Discovering FDA-approved drugs that can treat Long QT Syndrome caused by trafficking-deficient KV11.1 (hERG) variants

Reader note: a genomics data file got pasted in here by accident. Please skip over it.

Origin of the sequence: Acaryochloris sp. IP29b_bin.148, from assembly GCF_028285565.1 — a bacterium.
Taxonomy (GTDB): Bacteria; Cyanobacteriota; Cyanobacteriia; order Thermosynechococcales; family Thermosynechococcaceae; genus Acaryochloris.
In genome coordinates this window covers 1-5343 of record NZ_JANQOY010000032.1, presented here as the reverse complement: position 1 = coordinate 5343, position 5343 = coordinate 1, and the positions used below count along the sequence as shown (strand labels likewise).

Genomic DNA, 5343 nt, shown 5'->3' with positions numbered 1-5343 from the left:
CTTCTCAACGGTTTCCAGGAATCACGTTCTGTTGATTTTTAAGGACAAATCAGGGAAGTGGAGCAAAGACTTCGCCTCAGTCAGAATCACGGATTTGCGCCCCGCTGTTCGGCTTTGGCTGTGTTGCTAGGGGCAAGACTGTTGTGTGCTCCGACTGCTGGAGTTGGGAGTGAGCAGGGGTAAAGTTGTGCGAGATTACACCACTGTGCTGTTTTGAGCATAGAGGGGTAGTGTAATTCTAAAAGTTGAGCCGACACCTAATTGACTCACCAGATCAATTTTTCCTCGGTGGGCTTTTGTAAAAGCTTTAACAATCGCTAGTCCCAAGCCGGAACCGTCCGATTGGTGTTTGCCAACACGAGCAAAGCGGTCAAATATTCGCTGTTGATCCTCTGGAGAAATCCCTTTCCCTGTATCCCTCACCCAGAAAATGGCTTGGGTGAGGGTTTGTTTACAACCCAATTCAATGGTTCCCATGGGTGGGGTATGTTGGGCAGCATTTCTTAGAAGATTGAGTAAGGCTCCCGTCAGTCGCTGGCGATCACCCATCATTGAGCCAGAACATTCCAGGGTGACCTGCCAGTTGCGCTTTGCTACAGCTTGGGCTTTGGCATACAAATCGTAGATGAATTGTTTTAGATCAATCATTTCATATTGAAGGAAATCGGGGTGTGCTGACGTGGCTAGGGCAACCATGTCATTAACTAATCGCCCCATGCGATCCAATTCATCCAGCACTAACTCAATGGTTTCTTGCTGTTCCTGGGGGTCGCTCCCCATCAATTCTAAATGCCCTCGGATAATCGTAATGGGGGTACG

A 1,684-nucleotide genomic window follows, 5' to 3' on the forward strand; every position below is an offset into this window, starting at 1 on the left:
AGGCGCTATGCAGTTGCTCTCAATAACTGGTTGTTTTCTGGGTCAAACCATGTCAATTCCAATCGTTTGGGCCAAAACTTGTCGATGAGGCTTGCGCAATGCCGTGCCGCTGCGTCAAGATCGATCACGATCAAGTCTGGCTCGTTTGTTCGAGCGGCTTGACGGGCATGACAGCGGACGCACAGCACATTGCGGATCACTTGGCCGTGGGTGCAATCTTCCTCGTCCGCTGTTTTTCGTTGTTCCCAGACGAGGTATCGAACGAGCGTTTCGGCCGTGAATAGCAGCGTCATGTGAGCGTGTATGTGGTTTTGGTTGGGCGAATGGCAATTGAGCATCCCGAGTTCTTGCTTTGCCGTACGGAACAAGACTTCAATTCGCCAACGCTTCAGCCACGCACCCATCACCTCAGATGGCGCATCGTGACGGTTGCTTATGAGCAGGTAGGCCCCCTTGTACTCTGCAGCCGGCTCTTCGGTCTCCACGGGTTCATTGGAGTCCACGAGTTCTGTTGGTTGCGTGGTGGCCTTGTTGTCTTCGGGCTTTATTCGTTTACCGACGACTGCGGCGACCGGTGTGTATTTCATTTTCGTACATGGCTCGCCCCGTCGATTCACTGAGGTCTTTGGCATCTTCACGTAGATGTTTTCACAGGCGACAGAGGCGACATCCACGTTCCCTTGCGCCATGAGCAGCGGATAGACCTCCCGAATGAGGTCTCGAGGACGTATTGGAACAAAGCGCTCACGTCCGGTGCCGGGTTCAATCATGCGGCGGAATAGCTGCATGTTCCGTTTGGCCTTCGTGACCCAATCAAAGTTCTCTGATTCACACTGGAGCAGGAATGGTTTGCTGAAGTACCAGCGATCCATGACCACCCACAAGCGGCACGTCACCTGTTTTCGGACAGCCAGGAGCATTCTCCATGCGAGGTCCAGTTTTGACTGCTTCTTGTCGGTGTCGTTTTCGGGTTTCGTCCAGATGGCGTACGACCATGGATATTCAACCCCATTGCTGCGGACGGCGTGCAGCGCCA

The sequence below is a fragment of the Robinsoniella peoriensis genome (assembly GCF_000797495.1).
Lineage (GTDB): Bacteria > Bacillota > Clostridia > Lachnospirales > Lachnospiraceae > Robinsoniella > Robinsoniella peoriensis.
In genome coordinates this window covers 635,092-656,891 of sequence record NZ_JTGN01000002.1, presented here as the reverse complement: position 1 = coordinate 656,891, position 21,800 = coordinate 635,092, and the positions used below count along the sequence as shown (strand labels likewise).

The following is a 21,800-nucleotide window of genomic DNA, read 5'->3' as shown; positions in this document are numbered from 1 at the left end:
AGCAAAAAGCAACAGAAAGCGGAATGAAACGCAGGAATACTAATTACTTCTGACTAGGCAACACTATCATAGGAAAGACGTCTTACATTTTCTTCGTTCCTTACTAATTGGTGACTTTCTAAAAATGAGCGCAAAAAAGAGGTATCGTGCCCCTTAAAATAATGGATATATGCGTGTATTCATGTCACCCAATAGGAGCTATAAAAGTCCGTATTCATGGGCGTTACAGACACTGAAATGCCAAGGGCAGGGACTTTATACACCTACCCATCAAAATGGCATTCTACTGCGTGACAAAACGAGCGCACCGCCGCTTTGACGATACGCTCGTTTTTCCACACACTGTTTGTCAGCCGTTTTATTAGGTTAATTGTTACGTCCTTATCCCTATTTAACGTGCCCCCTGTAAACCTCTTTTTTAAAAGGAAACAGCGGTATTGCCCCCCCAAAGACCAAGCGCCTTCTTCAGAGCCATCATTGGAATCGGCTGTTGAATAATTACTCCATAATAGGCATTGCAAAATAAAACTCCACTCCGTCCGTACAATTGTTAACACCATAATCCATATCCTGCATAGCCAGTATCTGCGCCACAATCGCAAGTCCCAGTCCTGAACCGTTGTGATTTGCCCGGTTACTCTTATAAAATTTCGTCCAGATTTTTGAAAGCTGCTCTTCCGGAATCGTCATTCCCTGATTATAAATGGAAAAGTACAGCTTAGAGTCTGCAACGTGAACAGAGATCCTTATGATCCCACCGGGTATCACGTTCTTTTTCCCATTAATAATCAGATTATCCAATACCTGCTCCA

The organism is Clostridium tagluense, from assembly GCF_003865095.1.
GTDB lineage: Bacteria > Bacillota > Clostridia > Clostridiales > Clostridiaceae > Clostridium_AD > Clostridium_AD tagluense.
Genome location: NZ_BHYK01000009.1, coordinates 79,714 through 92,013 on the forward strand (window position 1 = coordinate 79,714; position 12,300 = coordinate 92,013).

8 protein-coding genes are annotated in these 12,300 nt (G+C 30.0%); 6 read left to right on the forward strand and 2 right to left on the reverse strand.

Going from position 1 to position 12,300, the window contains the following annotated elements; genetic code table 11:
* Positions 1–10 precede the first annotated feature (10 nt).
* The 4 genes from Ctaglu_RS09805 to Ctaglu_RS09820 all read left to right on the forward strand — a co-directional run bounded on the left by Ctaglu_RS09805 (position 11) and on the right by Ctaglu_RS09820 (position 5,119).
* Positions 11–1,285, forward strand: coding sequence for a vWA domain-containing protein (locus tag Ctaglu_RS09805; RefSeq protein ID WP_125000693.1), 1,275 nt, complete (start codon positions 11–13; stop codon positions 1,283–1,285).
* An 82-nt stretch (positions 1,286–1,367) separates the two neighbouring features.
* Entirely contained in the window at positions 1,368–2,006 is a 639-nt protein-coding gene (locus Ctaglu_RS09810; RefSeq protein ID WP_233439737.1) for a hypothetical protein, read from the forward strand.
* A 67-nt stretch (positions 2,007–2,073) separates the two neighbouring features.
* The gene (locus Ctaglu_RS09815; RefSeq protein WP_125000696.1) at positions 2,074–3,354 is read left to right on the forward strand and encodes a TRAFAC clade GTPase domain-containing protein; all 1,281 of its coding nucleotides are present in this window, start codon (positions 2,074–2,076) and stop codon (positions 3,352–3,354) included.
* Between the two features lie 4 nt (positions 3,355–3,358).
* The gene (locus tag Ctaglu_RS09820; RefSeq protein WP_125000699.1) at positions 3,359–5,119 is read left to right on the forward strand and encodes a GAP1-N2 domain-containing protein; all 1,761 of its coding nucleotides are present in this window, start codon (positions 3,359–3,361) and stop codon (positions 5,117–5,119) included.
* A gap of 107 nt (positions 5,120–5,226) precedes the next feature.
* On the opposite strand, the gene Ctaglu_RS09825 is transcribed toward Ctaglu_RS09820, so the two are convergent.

Background: The KV11.1 potassium channel, formerly the human Ether-a-go-go-Related Gene (hERG)-channel, is important for repolarization of cardiac action potentials. Loss-of-function (LOF) KV11.1 variants cause Long QT Syndrome (LQTS) type 2, which predisposes individuals to the fatal arrhythmia torsades de pointes. KV11.1 composes 30 35% of all clinical cases of LQTS and approximately 90% of LOF variants prevent KV11.1 intracellular transport (trafficking) to the plasma membrane. Multiple drugs can improve KV11.1 trafficking with ≥8-hour treatment and washout. Unfortunately, none are indicated for clinical treatment of LQTS due to side effects or direct KV11.1 channel block. Objective: Develop and utilize high-throughput screening (HTS) to identify new drugs that increase KV11.1 trafficking/function and could be used in patients with LQTS. Methods: Using an optimized Tl+-flux trafficking assay, we screened 1906 drugs in HEK-293 cells expressing trafficking-deficient KV11.1 variants (KV11.1-G601S-G965*X and KV11.1 N470D) for increased trafficking/function. 24-hours before experiments, cells were plated on 384-well plates with 10 µmol/L drug per well. On the day of experiments, drug was washed out, loaded with thallium-sensitive dye, and imaged using a 384-well fluorescent plate reader. The screen was performed in triplicate for each cell line. Positive hits were tested for WT inhibition using Tl+-flux. Concentration response (0.5 nmol/L to 25 µmol/L) for trafficking was tested for promising candidates. Patch clamp electrophysiology and immunoblotting were used to confirm Tl+-flux results. Results: The screen detected hundreds of drugs that increased KV11.1 trafficking. 214 hits were tested for wild-type KV11.1 inhibition, which eliminated >100 candidates. Concentration response of KV11.1 trafficking was tested in 40 candidates. Tl+-flux, patch clamp electrophysiology, and immunoblotting revealed that evacetrapib increased KV11.1 variant trafficking and activated KV11.1 currents acutely. Conclusion: We discovered evacetrapib’s dual function to increase membrane expression of trafficking deficient KV11.1 variants and activate the channel. Evacetrapib is a promising candidate for drug repurposing in LQTS and was well tolerated in clinical trials for a separate clinical indication.